[vc_row][vc_column][vc_column_text]When New York rushed to pass their flagrantly unconstitutional anti-gun law, popularly known as the SAFE ACT, it was commonly believed that a portion of gun owners would disregard the law and refuse to register their firearms that had been reclassified as “assault weapons.”
[/vc_column_text][banner300 banner=”5517620b381df”][vc_column_text]Democrats in the Empire State huffed and puffed and asserted that they would root-out scofflaws, but Second Amendment advocates persisted to quell these demands, noting that patriots are not obliged to comply with unconstitutional laws that are contrary to our inalienable rights codified in the Bill of Rights.
New York officials got quieter and quieter about the issue as it became more and more apparent that not only were gun owners not abiding by the new system, but that authorities could do little about it.
In short: it appeared as if civil disobedience worked.
Now, new stats show that only a tiny fraction of the so-called “assault weapons” residing within New York State have been registered.
Though authorities were slow to release the information, stats show that after two-and-a-half years, only 23,847 residents have applied to register their “assault weapons.” A total of 44,485 weapons have been registered for the convenience of authorities who will, undoubtedly, end up seizing them at some point in the future.
While this may seem like a lot, New York officials have estimated that New York residents were in possession of roughly 1 million of these firearms deemed to be “assault weapons,” which means that less than 4.5% of the weapons out there have been registered with authorities.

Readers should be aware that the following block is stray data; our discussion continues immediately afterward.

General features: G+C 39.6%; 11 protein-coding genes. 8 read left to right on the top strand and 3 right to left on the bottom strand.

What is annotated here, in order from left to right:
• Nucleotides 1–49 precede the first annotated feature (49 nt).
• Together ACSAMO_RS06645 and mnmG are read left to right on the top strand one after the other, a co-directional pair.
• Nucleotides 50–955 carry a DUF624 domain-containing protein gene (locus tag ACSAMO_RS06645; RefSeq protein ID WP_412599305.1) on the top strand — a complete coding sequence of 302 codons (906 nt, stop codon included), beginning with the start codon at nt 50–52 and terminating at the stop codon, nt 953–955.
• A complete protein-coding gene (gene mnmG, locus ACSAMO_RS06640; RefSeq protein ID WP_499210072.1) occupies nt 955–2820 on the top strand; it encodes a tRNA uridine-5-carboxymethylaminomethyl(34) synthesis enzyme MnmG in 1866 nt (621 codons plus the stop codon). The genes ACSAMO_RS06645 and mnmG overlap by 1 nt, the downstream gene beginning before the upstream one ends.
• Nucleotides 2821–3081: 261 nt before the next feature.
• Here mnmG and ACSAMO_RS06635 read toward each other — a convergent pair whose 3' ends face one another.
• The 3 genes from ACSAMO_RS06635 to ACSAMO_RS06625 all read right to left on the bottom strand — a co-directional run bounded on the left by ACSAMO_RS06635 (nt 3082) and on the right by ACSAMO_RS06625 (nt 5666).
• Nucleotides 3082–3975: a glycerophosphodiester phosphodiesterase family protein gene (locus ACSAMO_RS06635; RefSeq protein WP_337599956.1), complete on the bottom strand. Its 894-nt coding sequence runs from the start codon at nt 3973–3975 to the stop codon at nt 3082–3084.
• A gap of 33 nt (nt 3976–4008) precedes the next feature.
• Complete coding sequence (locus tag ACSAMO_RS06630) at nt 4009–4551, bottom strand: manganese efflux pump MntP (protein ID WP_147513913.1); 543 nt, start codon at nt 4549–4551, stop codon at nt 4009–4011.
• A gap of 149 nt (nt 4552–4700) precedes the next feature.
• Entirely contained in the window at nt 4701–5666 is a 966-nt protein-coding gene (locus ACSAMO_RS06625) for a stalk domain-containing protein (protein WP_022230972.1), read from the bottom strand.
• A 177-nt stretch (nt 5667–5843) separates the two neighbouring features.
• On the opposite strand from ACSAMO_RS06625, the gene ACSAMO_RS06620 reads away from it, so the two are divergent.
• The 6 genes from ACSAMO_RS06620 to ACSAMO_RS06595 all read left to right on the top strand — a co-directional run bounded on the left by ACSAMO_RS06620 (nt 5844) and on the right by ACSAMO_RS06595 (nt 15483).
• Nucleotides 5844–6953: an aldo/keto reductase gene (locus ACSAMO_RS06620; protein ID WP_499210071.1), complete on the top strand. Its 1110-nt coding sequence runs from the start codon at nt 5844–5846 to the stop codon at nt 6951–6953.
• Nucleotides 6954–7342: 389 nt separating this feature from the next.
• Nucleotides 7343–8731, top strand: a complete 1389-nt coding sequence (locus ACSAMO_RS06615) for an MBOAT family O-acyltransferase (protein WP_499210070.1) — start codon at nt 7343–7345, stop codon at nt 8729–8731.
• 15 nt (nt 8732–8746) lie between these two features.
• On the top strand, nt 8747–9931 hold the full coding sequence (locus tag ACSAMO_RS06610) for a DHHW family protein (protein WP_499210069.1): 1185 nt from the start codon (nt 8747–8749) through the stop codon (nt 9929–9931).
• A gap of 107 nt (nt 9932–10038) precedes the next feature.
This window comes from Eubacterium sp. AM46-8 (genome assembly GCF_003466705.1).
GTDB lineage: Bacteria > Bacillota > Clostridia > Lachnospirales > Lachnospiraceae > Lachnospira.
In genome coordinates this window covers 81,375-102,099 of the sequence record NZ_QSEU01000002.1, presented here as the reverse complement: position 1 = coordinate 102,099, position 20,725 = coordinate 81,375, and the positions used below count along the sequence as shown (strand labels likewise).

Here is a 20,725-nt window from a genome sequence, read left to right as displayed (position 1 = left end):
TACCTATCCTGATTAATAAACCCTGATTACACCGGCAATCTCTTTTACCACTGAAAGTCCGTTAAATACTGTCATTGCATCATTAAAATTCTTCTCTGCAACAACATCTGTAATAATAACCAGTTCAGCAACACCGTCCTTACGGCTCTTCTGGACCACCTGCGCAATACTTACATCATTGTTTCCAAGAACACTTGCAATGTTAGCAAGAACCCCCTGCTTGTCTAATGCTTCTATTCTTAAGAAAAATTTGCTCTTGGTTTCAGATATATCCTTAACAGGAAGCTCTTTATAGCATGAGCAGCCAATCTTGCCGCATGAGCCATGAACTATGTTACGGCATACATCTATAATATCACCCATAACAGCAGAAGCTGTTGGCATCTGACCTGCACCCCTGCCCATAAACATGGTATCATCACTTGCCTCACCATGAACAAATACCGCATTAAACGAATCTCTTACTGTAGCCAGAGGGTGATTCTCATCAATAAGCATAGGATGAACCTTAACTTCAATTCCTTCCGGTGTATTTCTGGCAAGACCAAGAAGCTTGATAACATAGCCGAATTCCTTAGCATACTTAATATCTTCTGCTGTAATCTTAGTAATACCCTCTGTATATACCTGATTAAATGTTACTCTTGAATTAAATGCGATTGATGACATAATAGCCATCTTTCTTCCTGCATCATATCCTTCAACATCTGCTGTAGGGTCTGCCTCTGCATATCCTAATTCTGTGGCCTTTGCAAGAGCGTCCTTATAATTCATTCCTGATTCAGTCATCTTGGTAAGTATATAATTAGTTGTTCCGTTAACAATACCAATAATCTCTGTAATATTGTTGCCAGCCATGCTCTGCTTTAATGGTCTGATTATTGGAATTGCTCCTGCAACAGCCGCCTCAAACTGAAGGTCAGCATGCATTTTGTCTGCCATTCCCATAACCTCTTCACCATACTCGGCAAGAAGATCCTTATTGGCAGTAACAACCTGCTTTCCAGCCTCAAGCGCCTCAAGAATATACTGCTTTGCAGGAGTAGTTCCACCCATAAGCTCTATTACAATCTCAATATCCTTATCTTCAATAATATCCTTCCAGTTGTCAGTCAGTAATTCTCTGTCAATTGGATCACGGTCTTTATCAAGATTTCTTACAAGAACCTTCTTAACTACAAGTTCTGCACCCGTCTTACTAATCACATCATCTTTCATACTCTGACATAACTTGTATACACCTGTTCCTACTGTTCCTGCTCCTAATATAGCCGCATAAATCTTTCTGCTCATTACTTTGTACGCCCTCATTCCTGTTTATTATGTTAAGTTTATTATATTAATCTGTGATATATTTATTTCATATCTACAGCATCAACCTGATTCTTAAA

36% of the gun registrations came from New York City while upstate New Yorkers account for single-digit rates.
[/vc_column_text][banner300 banner=”553157113d3ff”][vc_column_text]Officials had hoped to keep this information under wraps, but a judge ordered the information released last month after a lawsuit filed against State Police and Gov. Cuomo.
Stephen Aldstadt, president of the Shooters Committee on Political Education noted, “I am not surprised by these numbers. This law was passed in the middle of the night, with no input from law enforcement, mental health professionals, or any other stakeholder. The majority of county and local governments have called for its repeal. This is an example of a bad law, and it undermines the citizens’ respect for the law.”
Aldstadt said the news was “not unexpected. I travel all over the state and heard over and over again from gun owners they would not be registering their guns.”
Discussing the compliance rate, Aldstadt said, “In a perfect world, I would like to see zero.”
Unconstitutional laws are not, as a matter of fact, laws. Those who revere the Constitution have a moral duty to themselves and their families to retain whatever means of protection they feel is necessary and this duty supersedes any law that does not respect the Constitutional protection afforded by the Second Amendment.[/vc_column_text][/vc_column][/vc_row]